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“Transcendental Cosmopolitanism”: Orlando Patterson and the Novel Jamaican 1960s

  • Author(s): Francis, Donette
  • et al.
Abstract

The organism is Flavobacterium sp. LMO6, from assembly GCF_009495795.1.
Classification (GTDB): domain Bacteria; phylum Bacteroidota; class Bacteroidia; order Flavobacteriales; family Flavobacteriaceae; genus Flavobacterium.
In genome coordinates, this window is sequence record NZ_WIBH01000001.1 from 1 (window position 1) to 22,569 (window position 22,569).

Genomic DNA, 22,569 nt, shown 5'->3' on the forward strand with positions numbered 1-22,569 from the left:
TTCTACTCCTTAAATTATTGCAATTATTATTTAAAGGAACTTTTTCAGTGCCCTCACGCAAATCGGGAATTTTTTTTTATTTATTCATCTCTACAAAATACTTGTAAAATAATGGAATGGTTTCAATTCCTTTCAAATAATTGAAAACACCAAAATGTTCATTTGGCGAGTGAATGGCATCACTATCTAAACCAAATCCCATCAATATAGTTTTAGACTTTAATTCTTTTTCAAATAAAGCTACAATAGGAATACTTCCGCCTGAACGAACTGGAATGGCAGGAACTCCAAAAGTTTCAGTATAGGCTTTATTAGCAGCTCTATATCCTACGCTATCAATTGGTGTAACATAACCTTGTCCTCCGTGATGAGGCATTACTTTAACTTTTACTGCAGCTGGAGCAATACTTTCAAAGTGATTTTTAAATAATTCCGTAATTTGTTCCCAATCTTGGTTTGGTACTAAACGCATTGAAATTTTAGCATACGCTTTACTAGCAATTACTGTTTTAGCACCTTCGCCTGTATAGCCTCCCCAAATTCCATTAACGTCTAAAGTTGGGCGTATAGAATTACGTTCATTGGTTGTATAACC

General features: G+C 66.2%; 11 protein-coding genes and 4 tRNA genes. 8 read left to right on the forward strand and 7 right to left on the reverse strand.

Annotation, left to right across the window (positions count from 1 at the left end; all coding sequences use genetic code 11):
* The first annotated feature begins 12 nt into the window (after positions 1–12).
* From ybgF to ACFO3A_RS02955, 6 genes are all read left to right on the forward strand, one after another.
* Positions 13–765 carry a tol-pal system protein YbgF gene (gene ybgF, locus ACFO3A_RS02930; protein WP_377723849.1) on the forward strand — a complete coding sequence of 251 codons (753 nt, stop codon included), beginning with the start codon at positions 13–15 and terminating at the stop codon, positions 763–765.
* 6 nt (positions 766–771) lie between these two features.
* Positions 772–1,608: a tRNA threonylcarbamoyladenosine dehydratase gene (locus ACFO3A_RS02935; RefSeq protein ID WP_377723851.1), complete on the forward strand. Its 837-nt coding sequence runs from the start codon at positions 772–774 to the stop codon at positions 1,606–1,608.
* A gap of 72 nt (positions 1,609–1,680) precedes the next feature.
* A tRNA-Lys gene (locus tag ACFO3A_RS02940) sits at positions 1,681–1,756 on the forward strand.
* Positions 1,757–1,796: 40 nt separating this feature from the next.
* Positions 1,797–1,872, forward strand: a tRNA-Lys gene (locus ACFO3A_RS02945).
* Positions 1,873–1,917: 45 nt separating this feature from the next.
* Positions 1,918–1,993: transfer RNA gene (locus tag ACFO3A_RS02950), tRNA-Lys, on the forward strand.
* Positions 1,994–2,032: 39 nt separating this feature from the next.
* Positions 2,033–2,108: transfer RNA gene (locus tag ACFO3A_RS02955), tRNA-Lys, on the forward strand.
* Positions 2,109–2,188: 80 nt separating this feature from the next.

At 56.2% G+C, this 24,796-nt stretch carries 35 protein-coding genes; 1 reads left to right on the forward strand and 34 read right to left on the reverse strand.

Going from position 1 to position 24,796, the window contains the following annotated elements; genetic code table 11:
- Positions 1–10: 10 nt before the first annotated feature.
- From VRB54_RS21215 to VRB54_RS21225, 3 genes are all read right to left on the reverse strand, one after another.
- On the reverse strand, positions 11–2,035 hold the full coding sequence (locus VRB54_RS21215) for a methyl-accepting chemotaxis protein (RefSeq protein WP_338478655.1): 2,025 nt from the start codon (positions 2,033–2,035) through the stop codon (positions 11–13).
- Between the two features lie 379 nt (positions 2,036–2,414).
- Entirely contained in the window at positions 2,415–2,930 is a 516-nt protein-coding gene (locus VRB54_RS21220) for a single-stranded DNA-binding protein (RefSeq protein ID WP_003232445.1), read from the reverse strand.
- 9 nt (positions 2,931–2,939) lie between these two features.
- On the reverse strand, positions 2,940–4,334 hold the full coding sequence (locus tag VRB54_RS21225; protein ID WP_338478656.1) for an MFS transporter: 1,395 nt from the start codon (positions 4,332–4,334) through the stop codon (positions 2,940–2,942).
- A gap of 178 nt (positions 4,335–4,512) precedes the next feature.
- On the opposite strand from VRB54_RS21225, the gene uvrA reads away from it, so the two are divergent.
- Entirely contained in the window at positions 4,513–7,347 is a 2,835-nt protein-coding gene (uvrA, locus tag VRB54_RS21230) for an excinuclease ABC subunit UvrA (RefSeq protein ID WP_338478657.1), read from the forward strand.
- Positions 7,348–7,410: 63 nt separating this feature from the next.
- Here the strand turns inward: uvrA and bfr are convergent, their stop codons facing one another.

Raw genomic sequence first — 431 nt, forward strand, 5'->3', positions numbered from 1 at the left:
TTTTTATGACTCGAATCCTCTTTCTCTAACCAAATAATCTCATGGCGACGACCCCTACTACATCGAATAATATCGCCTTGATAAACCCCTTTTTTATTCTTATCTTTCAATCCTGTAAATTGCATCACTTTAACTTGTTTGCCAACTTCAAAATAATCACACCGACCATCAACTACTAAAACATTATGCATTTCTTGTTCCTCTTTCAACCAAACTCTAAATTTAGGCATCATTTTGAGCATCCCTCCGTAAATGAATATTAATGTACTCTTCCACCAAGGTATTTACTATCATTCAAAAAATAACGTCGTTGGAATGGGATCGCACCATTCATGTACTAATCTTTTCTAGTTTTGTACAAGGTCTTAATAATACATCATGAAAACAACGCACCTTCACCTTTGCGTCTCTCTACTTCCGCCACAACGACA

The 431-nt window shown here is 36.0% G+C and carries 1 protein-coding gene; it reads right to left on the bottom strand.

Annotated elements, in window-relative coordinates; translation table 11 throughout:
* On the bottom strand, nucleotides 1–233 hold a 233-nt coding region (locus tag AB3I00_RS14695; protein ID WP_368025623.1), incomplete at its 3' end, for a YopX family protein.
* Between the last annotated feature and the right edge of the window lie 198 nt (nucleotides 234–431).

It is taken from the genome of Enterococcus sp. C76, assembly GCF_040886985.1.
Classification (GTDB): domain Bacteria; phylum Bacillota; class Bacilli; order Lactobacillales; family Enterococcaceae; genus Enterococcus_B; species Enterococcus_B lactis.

This article repositions Orlando Patterson, the originator of “social death,” in his Caribbean milieu and suggests that part of why “social death” as a conceptual category has become fossilized is precisely because North American scholars have neglected other works in Patterson’s oeuvre, particularly the Caribbean scholarship that precedes Slavery and Social Death and the “richer stories” he attempts to tell in his largely unstudied Caribbean novels of the 1960s. This article attends to the emphasis on the hierarchies of difference and the idiom of sex within an understanding of “social death” in its close reading of Patterson’s 1972 neoslave narrative Die the Long Day.

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